- NPL 18: Yamagata A, Masui R, Kakuta Y, Kuramitsu S, Fukuyama K (2001) Overexpression, purification and characterization of RecJ protein from Thermus thermophilus HB8 and its core domain. Nucleic Acids Research 29(22):4617.
A reaction mixture is assembled, with the following final concentrations in the buffer (polymerase and nicking enzyme were obtained from commercial stocks) (cf.
At the start of the incubation, the input (Be12=CATTCAGGATCG, corresponding to SEQ ID NO: 4) was introduced in the tubes at 0 pM (milliQ was used instead), 8 pM, 200 pM and 1 nM concentrations.
Reactions were assembled on ice in a total volume of 10 μL and run at 45° C. in a MiniOpticon or CFX96 real-time PCR detection system (Biorad). The fluorescence in the EvaGreen channel was monitored every 2 minutes using the first channel of the CFX96 thermocycler. Enzymes: Bst2.0 WarmStart DNA polymerase and the nicking endonuclease Nb.BsmI (both from NEB) were respectively used at 4 U/mL and 400 U/mL (respectively 0.05% and 4% final dilutions of the commercial stock solutions) and ttRecJ was used at 25 nM when added. As illustrated in
- NPL 21: Ogata N, Miura T (1998) Creation of genetic information by DNA polymerase of the thermophilic bacterium Thermus thermophilus. Nucleic Acids Research 26(20):4657-4661.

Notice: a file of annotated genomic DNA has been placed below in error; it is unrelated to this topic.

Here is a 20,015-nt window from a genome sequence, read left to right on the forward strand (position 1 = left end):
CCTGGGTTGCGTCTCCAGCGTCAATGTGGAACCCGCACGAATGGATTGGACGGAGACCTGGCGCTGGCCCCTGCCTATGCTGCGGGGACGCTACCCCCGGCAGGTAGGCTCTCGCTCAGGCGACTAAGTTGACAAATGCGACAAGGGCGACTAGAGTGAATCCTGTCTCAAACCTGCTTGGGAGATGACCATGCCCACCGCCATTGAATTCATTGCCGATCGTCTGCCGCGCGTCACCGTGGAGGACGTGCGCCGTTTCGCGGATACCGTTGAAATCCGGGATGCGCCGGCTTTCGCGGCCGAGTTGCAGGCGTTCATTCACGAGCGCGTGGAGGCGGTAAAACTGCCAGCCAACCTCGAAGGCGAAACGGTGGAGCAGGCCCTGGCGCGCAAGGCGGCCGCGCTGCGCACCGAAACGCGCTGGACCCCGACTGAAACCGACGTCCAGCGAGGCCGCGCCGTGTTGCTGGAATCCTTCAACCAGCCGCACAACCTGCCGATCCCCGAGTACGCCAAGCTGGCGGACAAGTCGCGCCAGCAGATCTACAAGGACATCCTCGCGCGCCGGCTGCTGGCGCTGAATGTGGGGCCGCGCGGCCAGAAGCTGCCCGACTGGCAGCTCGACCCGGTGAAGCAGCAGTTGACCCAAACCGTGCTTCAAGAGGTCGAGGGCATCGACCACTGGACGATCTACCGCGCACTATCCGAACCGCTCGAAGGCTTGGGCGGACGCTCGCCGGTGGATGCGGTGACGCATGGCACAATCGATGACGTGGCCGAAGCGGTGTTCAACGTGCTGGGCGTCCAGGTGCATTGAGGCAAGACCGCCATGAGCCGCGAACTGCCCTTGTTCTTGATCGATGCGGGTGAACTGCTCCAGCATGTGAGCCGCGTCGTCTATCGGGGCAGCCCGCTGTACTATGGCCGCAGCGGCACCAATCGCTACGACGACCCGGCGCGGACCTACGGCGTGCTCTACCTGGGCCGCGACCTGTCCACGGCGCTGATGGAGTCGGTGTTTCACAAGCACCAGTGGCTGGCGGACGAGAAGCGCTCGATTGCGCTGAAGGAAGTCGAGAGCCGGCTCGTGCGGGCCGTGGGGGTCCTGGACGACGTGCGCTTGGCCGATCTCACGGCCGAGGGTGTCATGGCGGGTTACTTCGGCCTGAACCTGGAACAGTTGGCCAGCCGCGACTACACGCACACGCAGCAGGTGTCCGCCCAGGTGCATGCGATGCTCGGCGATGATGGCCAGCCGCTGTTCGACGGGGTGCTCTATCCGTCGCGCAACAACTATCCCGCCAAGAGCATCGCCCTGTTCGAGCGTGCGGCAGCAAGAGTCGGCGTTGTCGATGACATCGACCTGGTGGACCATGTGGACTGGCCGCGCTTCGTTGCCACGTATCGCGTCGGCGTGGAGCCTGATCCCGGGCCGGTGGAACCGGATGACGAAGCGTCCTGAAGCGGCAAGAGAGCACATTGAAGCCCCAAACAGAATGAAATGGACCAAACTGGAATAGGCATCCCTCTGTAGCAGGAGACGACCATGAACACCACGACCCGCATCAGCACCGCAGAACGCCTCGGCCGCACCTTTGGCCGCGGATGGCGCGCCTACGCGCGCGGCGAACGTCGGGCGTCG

Next will be described Example 2, regarding elimination of background amplification using a pseudo-template.
The amplification template as in Example 1 is combined with an additional strand, called a pseudo-template (leak absorption template) and an exonuclease, introduced in the same mixture. The pseudo-template sequence has two parts. The 3′ side is the complementary to the amplified sequence. The 5′ part is a short extension, which encodes the sequence of the tail that will be appended to the amplified sequence. It can be chosen arbitrarily but one should avoid the same sequence as the amplification template at that position (because in this case, the extended amplified sequence would not be deactivated and could still be extended after migration to the amplification template). For the same reason it needs to be long enough, preferably between 2 and 6 nucleotides so that it efficiently blocks extension of the amplified sequence once it has been tailed. Moreover, the thermodynamic characteristics of that tail sequence will impact the efficiency of the pseudo-template in its function of eliminating the background amplification as demonstrated in Example 3. The exonuclease is included in the mixture in order to continuously remove a fraction of the single strands.